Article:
Nickel Allergy - Frequently Asked Questions
How many people in the UK are affected by nickel allergy?
About 10-12% of women and 6% of men. Mostly caused by wearing an inexpensive earring or piece of jewellery that has corroded upon contact with the skin and caused a reaction. More women have their ears pierced than men, hence the higher percentage affected.
Is there a cure?
Unfortunately not at the moment. Once your body has recognised nickel as an allergen, it is for life.
Are all allergic reactions from metal caused by nickel?
Not all, but it is the most common metal allergy. Some people have a silver, or even a titanium allergy, but this is very rare.
What is the most common cause of nickel allergy?
It is usually from wearing inexpensive earrings that often contain nickel. It then manifests itself when the skin comes into contact with anything that contains nickel that is against the skin for a length of time, and gets sweaty. Hence the problem with belt buckles, underneath watches, and necklaces.
Do the EU guidelines mean any belt in Europe is safe to wear?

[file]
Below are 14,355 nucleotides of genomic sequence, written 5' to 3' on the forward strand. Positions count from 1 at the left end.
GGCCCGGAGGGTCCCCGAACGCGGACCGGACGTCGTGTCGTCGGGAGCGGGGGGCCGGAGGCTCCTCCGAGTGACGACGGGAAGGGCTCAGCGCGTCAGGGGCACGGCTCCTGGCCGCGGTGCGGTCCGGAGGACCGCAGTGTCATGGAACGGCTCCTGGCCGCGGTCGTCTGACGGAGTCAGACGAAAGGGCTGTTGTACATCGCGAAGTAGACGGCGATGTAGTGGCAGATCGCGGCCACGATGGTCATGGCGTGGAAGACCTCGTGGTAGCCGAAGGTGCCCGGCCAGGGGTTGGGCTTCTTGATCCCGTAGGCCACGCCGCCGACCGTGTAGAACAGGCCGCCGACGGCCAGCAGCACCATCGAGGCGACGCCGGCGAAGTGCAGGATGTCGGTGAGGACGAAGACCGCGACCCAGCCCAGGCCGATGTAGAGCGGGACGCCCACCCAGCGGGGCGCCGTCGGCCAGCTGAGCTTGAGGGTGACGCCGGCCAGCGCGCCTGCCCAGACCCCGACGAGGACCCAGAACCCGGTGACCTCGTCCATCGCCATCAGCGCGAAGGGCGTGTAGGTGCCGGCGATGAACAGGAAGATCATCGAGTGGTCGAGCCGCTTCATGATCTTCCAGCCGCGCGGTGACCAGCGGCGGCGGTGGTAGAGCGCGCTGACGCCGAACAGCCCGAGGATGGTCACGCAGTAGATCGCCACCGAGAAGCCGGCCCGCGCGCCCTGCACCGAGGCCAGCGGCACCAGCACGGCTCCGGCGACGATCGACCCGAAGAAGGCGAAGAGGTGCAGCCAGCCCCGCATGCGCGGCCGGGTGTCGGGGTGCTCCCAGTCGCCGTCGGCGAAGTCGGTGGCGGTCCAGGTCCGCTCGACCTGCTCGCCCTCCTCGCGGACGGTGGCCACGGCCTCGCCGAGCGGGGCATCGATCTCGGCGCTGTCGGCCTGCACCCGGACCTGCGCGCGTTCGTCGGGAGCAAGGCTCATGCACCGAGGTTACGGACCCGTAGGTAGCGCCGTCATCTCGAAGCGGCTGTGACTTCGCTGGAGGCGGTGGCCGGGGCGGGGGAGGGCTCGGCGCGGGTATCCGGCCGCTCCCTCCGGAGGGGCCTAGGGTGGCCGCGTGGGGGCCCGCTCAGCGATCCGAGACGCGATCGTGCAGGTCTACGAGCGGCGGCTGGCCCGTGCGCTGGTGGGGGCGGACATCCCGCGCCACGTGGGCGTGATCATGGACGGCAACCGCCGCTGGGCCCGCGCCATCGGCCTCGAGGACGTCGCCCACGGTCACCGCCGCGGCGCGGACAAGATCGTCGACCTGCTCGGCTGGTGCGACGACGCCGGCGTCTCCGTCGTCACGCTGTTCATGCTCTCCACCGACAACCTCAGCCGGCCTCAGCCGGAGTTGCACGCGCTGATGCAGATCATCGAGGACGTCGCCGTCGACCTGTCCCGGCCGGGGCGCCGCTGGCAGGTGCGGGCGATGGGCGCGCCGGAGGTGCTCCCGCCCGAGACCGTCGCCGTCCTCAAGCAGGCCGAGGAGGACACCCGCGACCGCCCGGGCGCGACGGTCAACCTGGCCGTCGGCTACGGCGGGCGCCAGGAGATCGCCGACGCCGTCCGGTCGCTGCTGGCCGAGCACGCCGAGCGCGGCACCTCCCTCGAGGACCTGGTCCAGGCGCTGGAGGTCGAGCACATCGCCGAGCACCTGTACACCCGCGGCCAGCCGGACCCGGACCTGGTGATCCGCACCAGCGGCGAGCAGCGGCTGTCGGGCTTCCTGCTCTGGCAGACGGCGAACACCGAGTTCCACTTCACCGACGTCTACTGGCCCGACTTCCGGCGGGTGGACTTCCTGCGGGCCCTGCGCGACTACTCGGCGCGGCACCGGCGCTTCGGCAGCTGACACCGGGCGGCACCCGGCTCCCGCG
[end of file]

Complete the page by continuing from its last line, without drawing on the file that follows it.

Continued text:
You would think so, but through my experience I've found that even when a buckle has beeen passed as safe, it sometimes still has enough nickel to trigger contact dermatitis. This is why Nickelsafe take care that our products meet the most stringent requirements before they get to you, and can guarante our products too.
Isn't there nickel in coins and keys?
Yes there is, but generally it is not in contact with the skin for any prolonged amount of time, and not long enough again to get sweaty when it is. This is why, unless you are extremely sensitive, handling these day to day objects is not usually a problem.
Can I avoid nickel in food?
Nickel is in so many food products that it is difficult to avoid, or to have a nickel free diet. It can cause eczema in some people, and this can be ascertained by your doctor. Book an appointment if you think nickel may be the cause of any persistant external skin rash you may have.